The improvement of the strained ties between Ethiopia and Western governments and various international financial institutions in the wake of the November 2022 peace deal which brought to an end the bloody two-year civil war in northern Ethiopia is sure to engender, among others, economic dividends for Ethiopia. The Ethiopian government and donors though do not see eye-to-eye on the areas of intervention of the post-conflict reconstruction and redevelopment plan, featuring reform elements, that was developed by various government agencies. Donors insist macro-economic issues bedeviling Ethiopia, including debt, foreign exchange rate, inflation, and balance of payment, should be at the center of the new plan. The Ethiopian government, however, is of the view that the plan must focus on the real sectors—agriculture, industry and service sectors. Regardless of the path the government chooses to tread, there is an important factor on which the success or failure of its endeavor, namely fiscal discipline.
Fiscal discipline is generally defined as the exercise of control over total government expenditure, including central and local government budgets, state-owned enterprises and extra-budgetary funds. It’s vital to boost and sustain economic performance, assure macroeconomic stability, and minimize vulnerabilities. Furthermore, it is instrumental to ensuring that both industrialized and developing nations rise to the challenges and reap the benefits deriving from the globalization of the economic and financial spheres. In this regard it enables them to make use of the opportunities offered by increased levels of free trade and open capital markets as well as to enhance their longer-term economic prospects. Aside from this, it is equally essential when it comes to lessening their exposure to plummeting market sentiment and massive capital outflows, and in helping them limit the risks of debt-fueled calamities.
Lack of fiscal discipline is largely attributable to the imprudent use of policy discretion. It has often compromised stability and growth, and in the worst cases has induced economic and financial crises. One of the manifestations of weak fiscal discipline is a government’s propensity to engage in off-budget transactions. Implemented outside the budgetary and other laws and regulations of a country, such transactions are not subjected to the same level of reporting, regulation, or audit as other public finance items. The fact that it is not entirely clear on what terms the funds for these transactions are obtained or if the funds’ mismanagement entails accountability renders them susceptible to irregularity and illegality. This will entail a steep political cost for the government by robbing it of credibility in the eyes of the public.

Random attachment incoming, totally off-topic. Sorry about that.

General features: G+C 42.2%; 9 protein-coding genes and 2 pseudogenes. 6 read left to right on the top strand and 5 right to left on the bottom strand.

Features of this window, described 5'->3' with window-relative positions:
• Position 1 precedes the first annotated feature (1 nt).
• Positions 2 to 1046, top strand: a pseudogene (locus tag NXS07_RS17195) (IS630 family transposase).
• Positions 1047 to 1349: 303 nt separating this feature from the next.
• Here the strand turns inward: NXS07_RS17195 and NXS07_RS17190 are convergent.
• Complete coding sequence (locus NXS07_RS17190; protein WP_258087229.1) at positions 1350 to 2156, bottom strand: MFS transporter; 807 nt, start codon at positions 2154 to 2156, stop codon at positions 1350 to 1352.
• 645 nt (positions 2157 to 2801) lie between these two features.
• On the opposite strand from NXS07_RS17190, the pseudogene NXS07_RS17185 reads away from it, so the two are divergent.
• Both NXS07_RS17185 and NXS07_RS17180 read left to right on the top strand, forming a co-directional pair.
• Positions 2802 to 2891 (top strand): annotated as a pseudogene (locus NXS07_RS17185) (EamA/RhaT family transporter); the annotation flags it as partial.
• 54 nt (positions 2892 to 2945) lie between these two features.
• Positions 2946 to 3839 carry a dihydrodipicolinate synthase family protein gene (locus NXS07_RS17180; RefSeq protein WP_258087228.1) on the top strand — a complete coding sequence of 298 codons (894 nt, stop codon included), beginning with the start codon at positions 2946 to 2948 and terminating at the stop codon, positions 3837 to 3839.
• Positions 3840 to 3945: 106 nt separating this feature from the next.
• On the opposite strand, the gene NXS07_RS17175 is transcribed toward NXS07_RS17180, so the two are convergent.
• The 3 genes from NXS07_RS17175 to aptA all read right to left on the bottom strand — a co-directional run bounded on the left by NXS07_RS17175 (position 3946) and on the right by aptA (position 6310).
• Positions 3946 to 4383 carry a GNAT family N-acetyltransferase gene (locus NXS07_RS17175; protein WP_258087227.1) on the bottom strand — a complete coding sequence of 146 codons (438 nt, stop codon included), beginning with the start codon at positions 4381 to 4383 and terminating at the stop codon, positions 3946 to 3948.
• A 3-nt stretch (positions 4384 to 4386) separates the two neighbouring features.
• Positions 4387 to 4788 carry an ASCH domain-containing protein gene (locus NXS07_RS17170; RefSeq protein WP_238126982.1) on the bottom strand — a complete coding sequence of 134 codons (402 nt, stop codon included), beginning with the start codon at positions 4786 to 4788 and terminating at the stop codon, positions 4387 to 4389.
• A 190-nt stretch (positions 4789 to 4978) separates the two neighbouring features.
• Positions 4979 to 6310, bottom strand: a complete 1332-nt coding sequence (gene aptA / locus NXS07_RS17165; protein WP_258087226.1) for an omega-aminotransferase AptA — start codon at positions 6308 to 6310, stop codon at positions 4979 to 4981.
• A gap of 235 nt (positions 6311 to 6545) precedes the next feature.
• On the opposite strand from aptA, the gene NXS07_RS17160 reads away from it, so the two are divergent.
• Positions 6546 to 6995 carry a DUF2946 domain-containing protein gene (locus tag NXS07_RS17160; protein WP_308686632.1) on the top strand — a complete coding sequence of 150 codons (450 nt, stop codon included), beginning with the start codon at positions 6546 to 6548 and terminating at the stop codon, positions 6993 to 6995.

Ethiopia has seen a dramatic rise in off-budget transactions recently. The federal government, in particular, has been fond of undertaking projects worth billions of dollars. By some estimates the cost of the projects is equivalent to around ten percent of Ethiopia’s GDP. The administration of Prime Minister Abiy Ahmed (PhD) has defended its execution of projects which have not undergone any semblance of budgetary hearing, saying Parliament has oversight power solely over projects for which it has earmarked a budget. It should be noted here that we are not implying that the government has perpetrated any wrongdoing or criminal act by implementing off-budget projects. In the opinion of many though its full-throated justification of such projects not only signal its low regard for lawmakers, but is also proof that constitutional safeguards placing the executive branch of the government under the legislature are under assault.
The legislation governing the administration of public finances in Ethiopia unambiguously lays down various obligations of the federal government must abide by. It states that the heads of public bodies, defined as any organ of the Federal Government which is partly or wholly financed by Government allocated budget, have the duty to ensure that all of the resources for which they are responsible are used for proper and approved purposes and that they are used in the most economical, efficient and effective way. It also stipulates that they are responsible for developing a system for financial administration which ensures transparency and accountability and monitoring the system developed within the public body to ascertain it is functioning well. This reinforces the notion that one of the hallmarks of a responsible government is to institute a system promoting fiscal discipline and implement same strictly. Fiscal discipline is not something the Ethiopian government can dispense with as it sees fit; it’s a principle it must be guided by at all times. Failure to do so is bound to have unpleasant consequences that do not bode well for the country and its people.